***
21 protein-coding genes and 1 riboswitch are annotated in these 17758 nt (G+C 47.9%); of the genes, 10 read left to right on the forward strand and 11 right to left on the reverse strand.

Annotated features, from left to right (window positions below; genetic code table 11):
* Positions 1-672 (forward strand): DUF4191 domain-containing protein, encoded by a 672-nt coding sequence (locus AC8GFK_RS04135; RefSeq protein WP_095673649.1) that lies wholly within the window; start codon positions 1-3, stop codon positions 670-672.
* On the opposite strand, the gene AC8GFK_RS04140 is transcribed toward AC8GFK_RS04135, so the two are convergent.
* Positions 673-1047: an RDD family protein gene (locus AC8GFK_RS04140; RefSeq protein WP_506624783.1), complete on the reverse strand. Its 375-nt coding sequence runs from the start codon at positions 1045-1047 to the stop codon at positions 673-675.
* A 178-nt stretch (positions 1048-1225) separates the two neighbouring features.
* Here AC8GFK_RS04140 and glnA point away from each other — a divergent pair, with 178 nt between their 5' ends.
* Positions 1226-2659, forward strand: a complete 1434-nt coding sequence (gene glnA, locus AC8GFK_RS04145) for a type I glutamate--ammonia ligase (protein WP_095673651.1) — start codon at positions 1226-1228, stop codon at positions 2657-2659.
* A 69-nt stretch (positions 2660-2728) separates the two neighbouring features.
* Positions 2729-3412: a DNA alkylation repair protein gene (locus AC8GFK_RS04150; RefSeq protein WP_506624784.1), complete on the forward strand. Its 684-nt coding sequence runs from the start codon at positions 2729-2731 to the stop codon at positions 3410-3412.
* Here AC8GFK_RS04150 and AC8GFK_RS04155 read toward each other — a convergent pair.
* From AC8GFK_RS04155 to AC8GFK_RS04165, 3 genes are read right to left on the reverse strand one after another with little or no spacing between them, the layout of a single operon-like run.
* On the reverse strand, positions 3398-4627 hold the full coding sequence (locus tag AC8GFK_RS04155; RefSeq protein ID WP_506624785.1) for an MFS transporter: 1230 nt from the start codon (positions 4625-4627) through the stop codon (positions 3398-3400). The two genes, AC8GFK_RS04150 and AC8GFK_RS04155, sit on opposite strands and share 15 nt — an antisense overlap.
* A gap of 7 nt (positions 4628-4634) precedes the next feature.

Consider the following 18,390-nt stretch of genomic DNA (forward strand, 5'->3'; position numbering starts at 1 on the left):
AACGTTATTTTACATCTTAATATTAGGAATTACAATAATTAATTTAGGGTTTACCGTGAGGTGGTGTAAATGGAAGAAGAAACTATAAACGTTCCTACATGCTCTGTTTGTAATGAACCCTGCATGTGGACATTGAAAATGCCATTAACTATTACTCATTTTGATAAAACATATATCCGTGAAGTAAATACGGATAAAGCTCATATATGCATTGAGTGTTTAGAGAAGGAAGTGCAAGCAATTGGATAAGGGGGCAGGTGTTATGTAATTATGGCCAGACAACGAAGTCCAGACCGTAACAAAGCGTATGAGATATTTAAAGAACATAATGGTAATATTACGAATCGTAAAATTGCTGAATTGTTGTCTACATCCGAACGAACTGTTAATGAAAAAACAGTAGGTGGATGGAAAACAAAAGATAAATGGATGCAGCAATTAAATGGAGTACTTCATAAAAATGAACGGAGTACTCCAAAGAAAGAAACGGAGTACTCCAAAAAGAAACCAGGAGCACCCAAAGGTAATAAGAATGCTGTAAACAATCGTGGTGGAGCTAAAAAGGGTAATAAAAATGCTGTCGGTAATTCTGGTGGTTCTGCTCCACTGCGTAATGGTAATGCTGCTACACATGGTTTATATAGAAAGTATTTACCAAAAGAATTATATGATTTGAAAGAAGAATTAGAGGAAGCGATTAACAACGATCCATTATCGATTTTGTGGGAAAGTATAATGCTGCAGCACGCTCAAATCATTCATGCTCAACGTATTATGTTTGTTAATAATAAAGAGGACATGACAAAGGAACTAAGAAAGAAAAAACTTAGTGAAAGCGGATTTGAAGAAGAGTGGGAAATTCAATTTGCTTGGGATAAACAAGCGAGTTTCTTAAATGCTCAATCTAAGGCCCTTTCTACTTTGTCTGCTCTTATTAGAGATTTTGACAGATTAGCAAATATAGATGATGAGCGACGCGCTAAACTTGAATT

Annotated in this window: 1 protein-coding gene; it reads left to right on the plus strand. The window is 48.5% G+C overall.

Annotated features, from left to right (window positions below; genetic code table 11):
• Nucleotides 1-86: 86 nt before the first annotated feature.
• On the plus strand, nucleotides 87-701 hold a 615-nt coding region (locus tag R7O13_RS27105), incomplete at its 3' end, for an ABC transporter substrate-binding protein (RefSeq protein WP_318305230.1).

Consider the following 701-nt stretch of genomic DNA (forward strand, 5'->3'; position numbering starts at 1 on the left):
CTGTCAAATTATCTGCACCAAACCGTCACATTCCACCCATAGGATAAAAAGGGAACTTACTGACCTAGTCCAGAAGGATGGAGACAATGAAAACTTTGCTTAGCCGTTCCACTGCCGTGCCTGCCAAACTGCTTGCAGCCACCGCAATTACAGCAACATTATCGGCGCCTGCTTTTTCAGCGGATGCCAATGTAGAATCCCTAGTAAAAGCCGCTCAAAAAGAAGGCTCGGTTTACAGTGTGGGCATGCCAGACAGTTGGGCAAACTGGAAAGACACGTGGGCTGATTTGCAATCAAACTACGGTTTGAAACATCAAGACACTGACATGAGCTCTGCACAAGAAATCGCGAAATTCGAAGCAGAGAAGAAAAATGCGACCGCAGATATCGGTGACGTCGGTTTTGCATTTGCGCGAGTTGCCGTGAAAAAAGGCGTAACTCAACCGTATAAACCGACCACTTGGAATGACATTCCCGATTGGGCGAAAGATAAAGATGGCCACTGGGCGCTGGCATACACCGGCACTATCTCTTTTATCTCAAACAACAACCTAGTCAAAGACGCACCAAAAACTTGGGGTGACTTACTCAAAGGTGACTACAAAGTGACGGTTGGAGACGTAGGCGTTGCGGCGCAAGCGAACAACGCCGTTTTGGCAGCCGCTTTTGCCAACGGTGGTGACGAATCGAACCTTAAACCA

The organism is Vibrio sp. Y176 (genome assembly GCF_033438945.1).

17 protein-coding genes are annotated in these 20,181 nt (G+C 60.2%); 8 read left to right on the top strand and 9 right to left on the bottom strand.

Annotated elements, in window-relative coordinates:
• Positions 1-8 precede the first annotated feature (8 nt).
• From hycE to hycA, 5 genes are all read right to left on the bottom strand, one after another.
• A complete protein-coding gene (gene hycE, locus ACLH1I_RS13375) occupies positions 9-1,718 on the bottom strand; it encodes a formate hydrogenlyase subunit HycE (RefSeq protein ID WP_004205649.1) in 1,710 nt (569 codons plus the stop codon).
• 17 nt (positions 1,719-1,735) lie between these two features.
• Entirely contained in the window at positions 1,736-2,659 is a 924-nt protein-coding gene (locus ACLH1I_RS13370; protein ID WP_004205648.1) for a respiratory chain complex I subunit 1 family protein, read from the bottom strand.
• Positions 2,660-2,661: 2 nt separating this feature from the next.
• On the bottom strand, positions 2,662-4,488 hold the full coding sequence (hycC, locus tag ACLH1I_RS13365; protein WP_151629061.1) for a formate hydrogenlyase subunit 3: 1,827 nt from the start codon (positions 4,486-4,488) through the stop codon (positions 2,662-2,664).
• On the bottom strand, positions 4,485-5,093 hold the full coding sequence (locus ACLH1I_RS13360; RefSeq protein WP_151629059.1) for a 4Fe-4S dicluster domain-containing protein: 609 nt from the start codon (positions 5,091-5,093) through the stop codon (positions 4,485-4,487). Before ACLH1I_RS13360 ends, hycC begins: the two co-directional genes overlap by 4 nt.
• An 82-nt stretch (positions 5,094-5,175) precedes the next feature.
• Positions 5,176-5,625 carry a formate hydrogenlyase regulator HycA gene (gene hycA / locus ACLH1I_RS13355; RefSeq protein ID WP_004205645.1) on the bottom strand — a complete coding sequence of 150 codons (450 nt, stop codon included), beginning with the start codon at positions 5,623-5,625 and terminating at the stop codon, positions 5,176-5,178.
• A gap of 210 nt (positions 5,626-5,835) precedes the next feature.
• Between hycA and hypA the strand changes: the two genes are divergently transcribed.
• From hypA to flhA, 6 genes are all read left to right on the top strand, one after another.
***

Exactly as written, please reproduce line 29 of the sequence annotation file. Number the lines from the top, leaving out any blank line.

• 17 nt (positions 1,719-1,735) lie between these two features.